How to Write a Must-Click Headline

  •    Tim is a freelance business writer. He writes about the business of innovation, comics and genre entertainment on The Full Bleed.

You've started a blog. Awesome! Now, how do you get readers?
The answer might surprise you. See, when you're writing a blog post your first job isn't to please readers but to get clicks. And that means learning to write must-click headlines.

Getting the Click

If you've ever been in sales you know what a must-click headline is. It's a tease, an irresistible opening line that promises more if you'll just take the next step.

Here are two that appeared recently at Yahoo's home page, a curated smorgasbord of articles and blog posts from thousands of sources around the web. Must-click headlines allowed these stories to make the cut:

Ex-Googler: 'Tons Of Engineers' Want To Leave Google

Why it works: This headline from Business Insider teases controversy and then promises to let you in on the gossip.

AI Has Arrived, and That Really Worries the World's Brightest Minds

Why it works: This headline from Wired introduces a mystery and then uses fear to induce action.

Avoid the Excess

Of course, it's possible to take this idea too far:

earth from space

Sensationalism always draws a crowd. Trouble is, these viewers tend to be of the hit-and-run variety -- clicking through for a peek before heading off to see the next celebrity meltdown caught on camera.

By contrast, your headlines should inspire readers to get to know more about you and what your blog can offer. You want an audience with whom you can build a relationship and sell to. Hit-and-run viewers won't help you accomplish that, which is why it's almost always a bad idea to engage in excessive hyperbole.

The good news? Sensationalism isn't required for writing must-click headlines. Any of these three approaches will help your blog get the clicks it deserves.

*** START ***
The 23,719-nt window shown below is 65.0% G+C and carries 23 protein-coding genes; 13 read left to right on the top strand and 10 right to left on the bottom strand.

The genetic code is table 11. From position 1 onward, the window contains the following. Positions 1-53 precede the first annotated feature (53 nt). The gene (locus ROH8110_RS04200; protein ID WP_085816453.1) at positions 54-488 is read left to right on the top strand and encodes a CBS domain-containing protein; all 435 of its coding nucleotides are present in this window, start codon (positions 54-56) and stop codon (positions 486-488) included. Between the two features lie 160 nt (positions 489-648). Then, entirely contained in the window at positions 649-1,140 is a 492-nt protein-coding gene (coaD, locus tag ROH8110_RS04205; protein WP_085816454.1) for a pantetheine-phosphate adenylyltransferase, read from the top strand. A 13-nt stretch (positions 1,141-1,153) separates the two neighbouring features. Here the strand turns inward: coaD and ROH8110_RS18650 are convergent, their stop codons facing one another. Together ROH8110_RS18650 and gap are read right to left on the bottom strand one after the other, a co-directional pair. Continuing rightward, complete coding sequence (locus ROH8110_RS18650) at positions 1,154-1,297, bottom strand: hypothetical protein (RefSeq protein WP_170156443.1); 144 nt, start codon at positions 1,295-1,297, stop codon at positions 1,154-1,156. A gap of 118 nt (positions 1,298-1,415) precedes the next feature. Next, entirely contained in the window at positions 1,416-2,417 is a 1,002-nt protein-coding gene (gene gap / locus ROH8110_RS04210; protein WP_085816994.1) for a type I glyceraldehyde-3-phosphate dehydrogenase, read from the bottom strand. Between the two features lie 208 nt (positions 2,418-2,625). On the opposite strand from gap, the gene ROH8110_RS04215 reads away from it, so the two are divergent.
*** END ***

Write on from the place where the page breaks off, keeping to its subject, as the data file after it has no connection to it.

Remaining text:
• Promise to alleviate pain: I call this the problem-solution headline. Often, they come in the form of a how-to. For example, "How to Make a Gourmet Dinner in 10 Minutes" might catch the attention of a working parent struggling to shuttle kids to after-school events. "The Simple Trick That Cures Insomnia" might appeal to the sleepless. Set up your story to solve a problem and you'll find readers seeking solutions.
  • Ask a question your audience is dying to have answered: This style of headline promises to teach the reader something. "Can Coke Really Clean Your Car Battery?" addresses an urban legend while serving cheapskate auto owners. "Which Pet Is the Easiest to Own?" speaks to animal lovers who'd rather not spend hours sweeping and vacuuming. Promise to serve the needs of the curious and they'll come clicking.
  • Use a list! Sometimes you can't settle for just one strategy. That's where lists come in. Some will teach (i.e., "5 Things You Can Do to Burn More Fat Right Now!"). Others promise access (i.e., "The 100 Most Powerful People in Hollywood"). In either case, your headline is offering a transaction -- click, and you'll get "x" number of valuable insights that you won't find anywhere else.

Write and Deliver

Of course, every headline does this to some degree. That's why it is so important to deliver on what you write. Problems should be solved, questions answered and lists complete. Otherwise, the browser who might have become your reader will rightfully click away feeling deceived.

Don't let that happen. Make good instead. Your headline grabbed them, now let your content sell them.